This paper presents an experimental study of the random incentive mechanisms which are a standard procedure in economic and psychological experiments. Random incentive mechanisms have several advantages but are incentive-compatible only if responses to the single tasks are independent. This is true if either the independence axiom of expected utility theory or the isolation hypothesis of prospect theory holds. We present a simple test of this in the context of choice under risk. In the baseline (one task) treatment we observe risk behavior in a given choice problem. We show that by integrating a second, asymmetrically dominated choice problem in a random incentive mechanism risk behavior can be manipulated systematically. This implies that the isolation hypothesis is violated and the random incentive mechanism does not elicit true preferences in our example.
Citation: Cox JC, Sadiraj V, Schmidt U (2014) Asymmetrically Dominated Choice Problems, the Isolation Hypothesis and Random Incentive Mechanisms. PLoS ONE 9(3): e90742. https://doi.org/10.1371/journal.pone.0090742
Editor: Raquel Carrasco, UC3M, Spain
Received: November 13, 2013; Accepted: January 30, 2014; Published: March 20, 2014
Copyright: © 2014 Cox et al. This is an open-access article distributed under the terms of the Creative Commons Attribution License, which permits unrestricted use, distribution, and reproduction in any medium, provided the original author and source are credited.
Funding: The authors have no support or funding to report.
Competing interests: The authors have declared that no competing interests exist.
Under a random incentive mechanism (RIM) subjects usually respond to numerous tasks (e.g. different binary choice questions, bidding for an object in several rounds, etc.) and at the end of the experiment one of the tasks is randomly selected and played out for real. RIM provides incentives for truthfully responding to all tasks while only paying one of them. This reduces expenditures for experimental studies and excludes wealth effects from paying all choices sequentially during the experiment as well as portfolio effects from paying all choices at the end of the experiment. Due to theses appealing features, RIM has been used in many experimental studies in psychology, e.g ,  and economics, e.g. –.
However, it was pointed out by Holt  for binary choice between lotteries that RIM is not necessarily incentive compatible. If the reduction of compound lottery axiom holds, RIM only provides incentives for truthfully reporting preferences which satisfy the independence axiom. Since there exists abundant evidence that independence is often violated, the argument of Holt challenges RIM seriously. This motivated several experimental studies aiming to test whether RIM does elicit true preferences –. All these studies did not observe serious distortions induced by the use of RIM. A convincing reason for this result is the isolation hypothesis from prospect theory  which implies that subjects evaluate each task in a RIM independently of the other tasks.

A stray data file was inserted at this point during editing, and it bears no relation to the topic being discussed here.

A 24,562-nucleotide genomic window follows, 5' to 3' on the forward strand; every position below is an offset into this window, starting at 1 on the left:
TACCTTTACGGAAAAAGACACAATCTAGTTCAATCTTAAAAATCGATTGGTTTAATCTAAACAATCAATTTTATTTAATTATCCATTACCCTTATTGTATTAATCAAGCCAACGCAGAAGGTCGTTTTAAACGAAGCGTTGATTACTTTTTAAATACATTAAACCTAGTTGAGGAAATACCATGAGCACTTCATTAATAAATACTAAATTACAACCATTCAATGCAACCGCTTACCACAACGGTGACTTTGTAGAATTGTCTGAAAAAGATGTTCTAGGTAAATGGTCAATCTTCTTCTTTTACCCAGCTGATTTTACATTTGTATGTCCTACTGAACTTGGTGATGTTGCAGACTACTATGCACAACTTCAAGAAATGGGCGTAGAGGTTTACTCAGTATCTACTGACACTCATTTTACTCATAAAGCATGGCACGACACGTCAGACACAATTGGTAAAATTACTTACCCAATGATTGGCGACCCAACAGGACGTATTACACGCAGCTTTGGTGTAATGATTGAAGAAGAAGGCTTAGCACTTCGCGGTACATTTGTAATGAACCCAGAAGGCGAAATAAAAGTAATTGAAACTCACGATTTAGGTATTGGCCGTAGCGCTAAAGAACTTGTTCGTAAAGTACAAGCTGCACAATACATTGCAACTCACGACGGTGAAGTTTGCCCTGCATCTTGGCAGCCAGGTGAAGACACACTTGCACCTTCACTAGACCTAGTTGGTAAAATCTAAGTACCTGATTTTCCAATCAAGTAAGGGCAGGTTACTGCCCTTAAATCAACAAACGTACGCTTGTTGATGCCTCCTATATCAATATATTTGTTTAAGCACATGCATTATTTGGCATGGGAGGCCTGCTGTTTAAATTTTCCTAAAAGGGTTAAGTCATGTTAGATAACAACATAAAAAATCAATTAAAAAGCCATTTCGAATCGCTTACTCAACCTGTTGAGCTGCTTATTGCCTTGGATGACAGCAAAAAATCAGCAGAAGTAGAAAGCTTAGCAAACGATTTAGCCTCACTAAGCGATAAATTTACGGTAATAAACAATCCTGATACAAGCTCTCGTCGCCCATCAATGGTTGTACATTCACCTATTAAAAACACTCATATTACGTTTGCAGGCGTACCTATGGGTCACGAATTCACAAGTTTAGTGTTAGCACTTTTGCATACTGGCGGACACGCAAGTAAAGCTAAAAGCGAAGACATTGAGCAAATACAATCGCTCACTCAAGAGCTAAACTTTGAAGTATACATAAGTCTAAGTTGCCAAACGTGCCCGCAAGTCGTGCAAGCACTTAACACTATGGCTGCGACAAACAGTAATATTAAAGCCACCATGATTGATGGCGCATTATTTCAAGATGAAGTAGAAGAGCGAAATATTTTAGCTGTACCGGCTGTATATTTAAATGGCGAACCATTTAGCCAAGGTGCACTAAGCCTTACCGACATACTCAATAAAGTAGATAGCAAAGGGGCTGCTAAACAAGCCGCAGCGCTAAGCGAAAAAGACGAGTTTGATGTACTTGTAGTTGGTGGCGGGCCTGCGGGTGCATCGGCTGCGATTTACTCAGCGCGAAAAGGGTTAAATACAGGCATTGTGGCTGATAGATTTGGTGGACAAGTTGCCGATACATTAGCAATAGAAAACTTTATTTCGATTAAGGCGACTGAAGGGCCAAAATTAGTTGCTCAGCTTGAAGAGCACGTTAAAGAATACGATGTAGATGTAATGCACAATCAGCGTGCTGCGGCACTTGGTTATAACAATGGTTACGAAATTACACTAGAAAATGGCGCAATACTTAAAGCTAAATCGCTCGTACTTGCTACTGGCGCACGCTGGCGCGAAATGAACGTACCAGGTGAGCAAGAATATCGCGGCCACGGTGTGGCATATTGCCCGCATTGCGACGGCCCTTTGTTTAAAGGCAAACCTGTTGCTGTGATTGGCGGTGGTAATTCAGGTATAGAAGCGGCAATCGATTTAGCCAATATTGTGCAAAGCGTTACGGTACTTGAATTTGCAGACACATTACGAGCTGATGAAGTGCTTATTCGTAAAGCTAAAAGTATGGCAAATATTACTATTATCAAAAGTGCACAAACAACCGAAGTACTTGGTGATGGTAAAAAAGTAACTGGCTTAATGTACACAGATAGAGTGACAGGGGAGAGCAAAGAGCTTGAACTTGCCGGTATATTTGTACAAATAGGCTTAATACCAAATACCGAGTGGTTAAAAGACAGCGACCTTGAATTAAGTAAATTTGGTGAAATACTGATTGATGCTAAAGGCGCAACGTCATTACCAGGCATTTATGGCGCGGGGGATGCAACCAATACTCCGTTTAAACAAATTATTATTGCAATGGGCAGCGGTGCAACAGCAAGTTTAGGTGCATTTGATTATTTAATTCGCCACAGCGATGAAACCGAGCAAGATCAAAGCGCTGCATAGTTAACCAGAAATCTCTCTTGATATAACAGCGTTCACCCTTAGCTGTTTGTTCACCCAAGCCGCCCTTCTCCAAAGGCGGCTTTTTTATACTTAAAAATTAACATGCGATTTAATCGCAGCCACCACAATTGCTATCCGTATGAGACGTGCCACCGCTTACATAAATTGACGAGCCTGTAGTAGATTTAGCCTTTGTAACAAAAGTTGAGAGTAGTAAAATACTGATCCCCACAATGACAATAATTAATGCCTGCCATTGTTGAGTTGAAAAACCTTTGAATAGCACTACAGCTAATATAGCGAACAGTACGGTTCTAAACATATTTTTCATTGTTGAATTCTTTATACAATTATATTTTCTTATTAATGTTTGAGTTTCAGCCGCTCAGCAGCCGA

This note presents a simple experiment which tests isolation and incentive compatibility of RIM in the presence of asymmetrically dominated choice problems. The literature of context-dependent choice has shown that adding asymmetrically dominated alternatives in the set of options can systematically influence choice behavior –. In contrast to these studies, in the present experiment asymmetrically dominated alternatives are not included in the set of options in a given task but asymmetrically dominated choice problems are included in a RIM as additional, independent tasks. Given that isolation holds, choice behavior under RIM in one task should not be influenced by the presence of a different task even if preferences are menu-dependent. Asymmetrically dominated choice problems are understood as follows: Suppose there is a choice between a safe lottery S and a risky lottery R. Then a second choice problem, also consisting of a safe alternative S′ and a risky one R′, risky-dominates the first problem if R′ dominates R and S′ is dominated by S. Analogously, a third problem, consisting of a safe alternative S″ and a risky one R″, safely-dominates the first one if S″ dominates S and R″ is dominated by R. Our hypothesis is that in the presence of a risky-dominating choice problem alternative R (S) looks less (more) attractive, leading to a higher fraction of S choices. The opposite should hold in the presence of a safely-dominating choice problem.
Two experiments were run at the University of Kiel with altogether 581 subjects. Subjects gave written consent to participate in the study. As there was no possibility to lose money in the experiments, approval of an ethics committee was neither required nor obtained. In both experiments subjects were randomly assigned to one of five groups, referred to as Groups 1, 2.1, 2.2, 3.1, and 3.2 in the sequel. For Experiment 1 the stimuli received by the groups (in each case printed on a single sheet of paper) are presented in Table 1.
In Group 1 subjects had just to choose between Options A and B. Subjects were told that everybody would receive the payoff of the chosen option in cash directly after the experiment and that the payoff of Option B would be determined by a coin flip. In Groups 2.1 and 3.1 there were two choice problems (presented in the order of Table 1) and a RIM was employed, i.e. there was a first coin flip which determined whether the first or the second choice problem was played out for real and a second coin flip which determined the payoff if one of the risky options (B, D, or F) was chosen. Group 2.2 (3.2) differed from Group 2.1 (3.1) only by the order in which the choices were presented, i.e. the choice between Options A and B was presented first in Groups 2.2 and 3.2. In all groups the left-right positioning of options was randomized. Design of Experiment 2 was identical to that of Experiment 1 with the only exception that the payoff of all safe options (i.e. Options A, C, and E) was increased by one Euro.